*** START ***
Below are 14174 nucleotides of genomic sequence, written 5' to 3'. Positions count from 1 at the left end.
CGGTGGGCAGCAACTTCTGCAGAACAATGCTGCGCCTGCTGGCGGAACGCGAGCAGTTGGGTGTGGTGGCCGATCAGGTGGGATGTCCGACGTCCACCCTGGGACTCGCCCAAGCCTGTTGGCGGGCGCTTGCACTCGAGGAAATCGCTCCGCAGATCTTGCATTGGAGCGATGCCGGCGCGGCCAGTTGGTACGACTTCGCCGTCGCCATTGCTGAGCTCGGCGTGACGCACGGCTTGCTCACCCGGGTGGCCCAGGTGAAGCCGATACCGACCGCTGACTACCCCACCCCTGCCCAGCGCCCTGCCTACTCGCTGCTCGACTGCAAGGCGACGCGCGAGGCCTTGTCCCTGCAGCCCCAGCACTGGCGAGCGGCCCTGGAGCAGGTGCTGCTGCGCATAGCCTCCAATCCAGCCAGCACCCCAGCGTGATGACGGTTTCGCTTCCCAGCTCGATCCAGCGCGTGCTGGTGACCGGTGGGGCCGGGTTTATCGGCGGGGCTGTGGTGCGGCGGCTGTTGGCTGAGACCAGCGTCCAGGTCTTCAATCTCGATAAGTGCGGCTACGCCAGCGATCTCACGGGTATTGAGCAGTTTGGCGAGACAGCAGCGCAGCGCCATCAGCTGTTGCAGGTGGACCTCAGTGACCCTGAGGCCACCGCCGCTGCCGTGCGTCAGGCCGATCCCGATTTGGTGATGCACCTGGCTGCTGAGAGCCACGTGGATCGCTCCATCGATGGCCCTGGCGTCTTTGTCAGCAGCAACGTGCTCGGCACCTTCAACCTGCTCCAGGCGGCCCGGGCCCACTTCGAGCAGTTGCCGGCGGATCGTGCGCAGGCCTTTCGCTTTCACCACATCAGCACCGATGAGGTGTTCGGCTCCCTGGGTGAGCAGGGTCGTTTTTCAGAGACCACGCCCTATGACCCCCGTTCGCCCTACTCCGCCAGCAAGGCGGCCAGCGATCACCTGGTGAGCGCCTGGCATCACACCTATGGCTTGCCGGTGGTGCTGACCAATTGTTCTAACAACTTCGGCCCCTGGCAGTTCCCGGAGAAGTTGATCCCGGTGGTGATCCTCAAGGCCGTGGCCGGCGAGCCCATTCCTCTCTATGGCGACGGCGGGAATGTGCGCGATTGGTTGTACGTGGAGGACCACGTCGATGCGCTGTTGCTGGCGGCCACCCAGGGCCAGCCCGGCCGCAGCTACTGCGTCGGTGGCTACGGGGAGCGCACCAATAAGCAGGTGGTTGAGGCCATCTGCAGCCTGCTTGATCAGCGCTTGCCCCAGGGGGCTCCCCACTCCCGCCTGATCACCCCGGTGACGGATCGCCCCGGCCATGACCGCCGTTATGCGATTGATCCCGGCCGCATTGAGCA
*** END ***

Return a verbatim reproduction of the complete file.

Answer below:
Below are 14174 nucleotides of genomic sequence, written 5' to 3'. Positions count from 1 at the left end.
CGGTGGGCAGCAACTTCTGCAGAACAATGCTGCGCCTGCTGGCGGAACGCGAGCAGTTGGGTGTGGTGGCCGATCAGGTGGGATGTCCGACGTCCACCCTGGGACTCGCCCAAGCCTGTTGGCGGGCGCTTGCACTCGAGGAAATCGCTCCGCAGATCTTGCATTGGAGCGATGCCGGCGCGGCCAGTTGGTACGACTTCGCCGTCGCCATTGCTGAGCTCGGCGTGACGCACGGCTTGCTCACCCGGGTGGCCCAGGTGAAGCCGATACCGACCGCTGACTACCCCACCCCTGCCCAGCGCCCTGCCTACTCGCTGCTCGACTGCAAGGCGACGCGCGAGGCCTTGTCCCTGCAGCCCCAGCACTGGCGAGCGGCCCTGGAGCAGGTGCTGCTGCGCATAGCCTCCAATCCAGCCAGCACCCCAGCGTGATGACGGTTTCGCTTCCCAGCTCGATCCAGCGCGTGCTGGTGACCGGTGGGGCCGGGTTTATCGGCGGGGCTGTGGTGCGGCGGCTGTTGGCTGAGACCAGCGTCCAGGTCTTCAATCTCGATAAGTGCGGCTACGCCAGCGATCTCACGGGTATTGAGCAGTTTGGCGAGACAGCAGCGCAGCGCCATCAGCTGTTGCAGGTGGACCTCAGTGACCCTGAGGCCACCGCCGCTGCCGTGCGTCAGGCCGATCCCGATTTGGTGATGCACCTGGCTGCTGAGAGCCACGTGGATCGCTCCATCGATGGCCCTGGCGTCTTTGTCAGCAGCAACGTGCTCGGCACCTTCAACCTGCTCCAGGCGGCCCGGGCCCACTTCGAGCAGTTGCCGGCGGATCGTGCGCAGGCCTTTCGCTTTCACCACATCAGCACCGATGAGGTGTTCGGCTCCCTGGGTGAGCAGGGTCGTTTTTCAGAGACCACGCCCTATGACCCCCGTTCGCCCTACTCCGCCAGCAAGGCGGCCAGCGATCACCTGGTGAGCGCCTGGCATCACACCTATGGCTTGCCGGTGGTGCTGACCAATTGTTCTAACAACTTCGGCCCCTGGCAGTTCCCGGAGAAGTTGATCCCGGTGGTGATCCTCAAGGCCGTGGCCGGCGAGCCCATTCCTCTCTATGGCGACGGCGGGAATGTGCGCGATTGGTTGTACGTGGAGGACCACGTCGATGCGCTGTTGCTGGCGGCCACCCAGGGCCAGCCCGGCCGCAGCTACTGCGTCGGTGGCTACGGGGAGCGCACCAATAAGCAGGTGGTTGAGGCCATCTGCAGCCTGCTTGATCAGCGCTTGCCCCAGGGGGCTCCCCACTCCCGCCTGATCACCCCGGTGACGGATCGCCCCGGCCATGACCGCCGTTATGCGATTGATCCCGGCCGCATTGAGCA